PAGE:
Someone asked me how my blog and newspaper column came to be titled "Bleachers Brew". It's like this, it's an amalgam of sorts of two things: The bleachers area in the stadium/arena where I used to sit when I would watch baseball, football, and basketball games and Miles Davis' great jazz album Bitches Brew. That's how it got culled together. I originally planned on calling it "The View from the Big Chair" that is a nod to Tears For Fear's second album, Songs from the Big Chair. So there.

Wednesday, March 12, 2014

UFL Tuesday: Breaking down Loyola’s 5-0 win over Pasargad

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Breaking down Loyola’s 5-0 win over Pasargad
by rick olivares



Fadrigalan    Bonney    Ashime    Dorlas

Elnar    Del Rosario    Lee WH    Hartmann

Younghusband   Lee JY


Fateh    Akbari    De Los Reyes

Bayemeg    Hossein

Echin   Ubiam    Weidmar     Mendiola



Pre-match overview of Loyola and Pasargad
Coming off their first loss in a while, Loyola (9-2-1) needed to take this game with Global breathing down their necks. No way were they going to underestimate Pasargad even if their opponent had a massive facelift (they dropped six including Jaham Taher and added six including). Loyola Coach Vince Santos said you have to put your guard up against the unknown especially with Boyet Cañedo, James Younghusband, and Park Bo Bae injured.

After not having watched the Sparks in a while, I was surprised to see that they had gone to a 4-4-2 formation rather than the 4-2-3-1 they ran almost exclusively the previous year. I always felt that they were a big field team where the 4-2-3-1 works better. When they ran that some players had a tendency to run up field leaving behind large tracts of open space to be hit for the counter. That was evident in the Kaya game that was the main match of the Tuesday doubleheader. The 4-4-2, I felt, would give them a more compact formation in my opinion.

But that was to be tested as well.

Pasargad on the other hand is not the one I had seen the previous two years. There had been wholesale changes with Charles Ujam the only familiar face. Without knowing the on goings behind the team, I am not sure how competitive they could be with all the changes. One or two new and good players will not be enough to save a team.

I felt for my friend Pasargad coach Ayi Aryee who is in a difficult position as his side is mired in the relegation zone (1-1-6).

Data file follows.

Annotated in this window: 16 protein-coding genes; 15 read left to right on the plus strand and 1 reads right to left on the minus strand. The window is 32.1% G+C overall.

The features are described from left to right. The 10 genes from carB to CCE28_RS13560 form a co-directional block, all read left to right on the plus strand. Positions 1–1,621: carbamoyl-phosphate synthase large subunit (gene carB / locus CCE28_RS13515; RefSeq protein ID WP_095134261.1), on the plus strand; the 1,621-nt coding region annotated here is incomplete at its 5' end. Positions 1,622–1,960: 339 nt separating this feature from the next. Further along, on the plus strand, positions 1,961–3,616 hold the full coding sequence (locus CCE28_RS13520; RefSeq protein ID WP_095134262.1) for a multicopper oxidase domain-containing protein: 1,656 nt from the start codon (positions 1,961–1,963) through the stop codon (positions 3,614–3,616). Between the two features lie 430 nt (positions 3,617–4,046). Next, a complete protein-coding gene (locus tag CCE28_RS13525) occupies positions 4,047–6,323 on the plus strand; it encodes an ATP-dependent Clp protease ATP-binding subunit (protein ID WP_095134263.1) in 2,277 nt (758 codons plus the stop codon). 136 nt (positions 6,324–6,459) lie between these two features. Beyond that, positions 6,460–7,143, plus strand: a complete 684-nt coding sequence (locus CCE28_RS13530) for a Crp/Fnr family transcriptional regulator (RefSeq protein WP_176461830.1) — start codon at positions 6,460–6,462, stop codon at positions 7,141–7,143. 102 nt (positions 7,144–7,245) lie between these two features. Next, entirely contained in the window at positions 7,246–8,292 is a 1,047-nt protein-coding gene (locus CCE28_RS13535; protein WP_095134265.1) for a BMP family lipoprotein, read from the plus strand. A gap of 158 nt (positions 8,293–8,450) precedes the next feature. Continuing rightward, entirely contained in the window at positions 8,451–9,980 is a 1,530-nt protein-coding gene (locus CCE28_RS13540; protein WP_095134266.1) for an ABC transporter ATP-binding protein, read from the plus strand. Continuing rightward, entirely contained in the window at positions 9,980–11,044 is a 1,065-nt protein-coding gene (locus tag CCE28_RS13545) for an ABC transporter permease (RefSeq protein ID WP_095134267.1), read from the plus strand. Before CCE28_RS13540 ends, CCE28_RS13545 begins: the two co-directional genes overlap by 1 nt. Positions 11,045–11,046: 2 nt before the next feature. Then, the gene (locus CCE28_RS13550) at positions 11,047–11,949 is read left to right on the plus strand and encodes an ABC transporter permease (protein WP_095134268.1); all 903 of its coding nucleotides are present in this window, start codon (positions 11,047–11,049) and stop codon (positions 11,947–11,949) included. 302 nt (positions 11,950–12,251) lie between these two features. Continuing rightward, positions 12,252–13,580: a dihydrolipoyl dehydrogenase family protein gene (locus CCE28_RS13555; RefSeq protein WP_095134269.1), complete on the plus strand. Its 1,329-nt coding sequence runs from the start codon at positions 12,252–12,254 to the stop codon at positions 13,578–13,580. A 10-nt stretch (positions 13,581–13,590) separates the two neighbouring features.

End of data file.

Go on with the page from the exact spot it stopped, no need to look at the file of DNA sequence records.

First half:
The Sparks struggled to get the ball into the final third. Either the pass to the strikers was short, long, or intercepted. The midfielders, Alex Elnar in particular, couldn’t get his passes right and his decision making wasn’t too good for this match (it was one of those days). It didn’t help that Pasargad’s new signing, central midfielder and playmaker Hossein Doustdarsefidmazghi – that’s a mouthful -- was tearing right through Armand Del Rosario and Lee Won Hyung.

The Sparks were bothered initially by the physical play (physical not dirty and there’s a difference) of Pasargad. Coupled with the poor passing in the final third, they couldn’t mount a proper attack. Their best offense came from the corners – seven in the first half – where Phil Younghusband targeted the tall Sam Bonney – for chances.

Aryee’s team had better shot opportunities to Loyola as their new signings – Hossein Doustdarsefidmazghi and Mohsen Akbari Sarabi – made their presence felt.

Despite a lack of chemistry, Pasargad mounted some serious threats because of Hossein’s ability to switch his team around in a millisecond from defense to a quick counter.

Hossein has pace, vision, and a mean right boot. I thought his ability to find Hamed Fateh on the left wing as well as Akbari or Cuyos in the middle was fantastic. He reminded me of Hamed Hajimehdi (who along with his former Pasargad teammates were cheering from the stands for 50 bucks quipped Misagh Bahadoran) except Hossein is faster.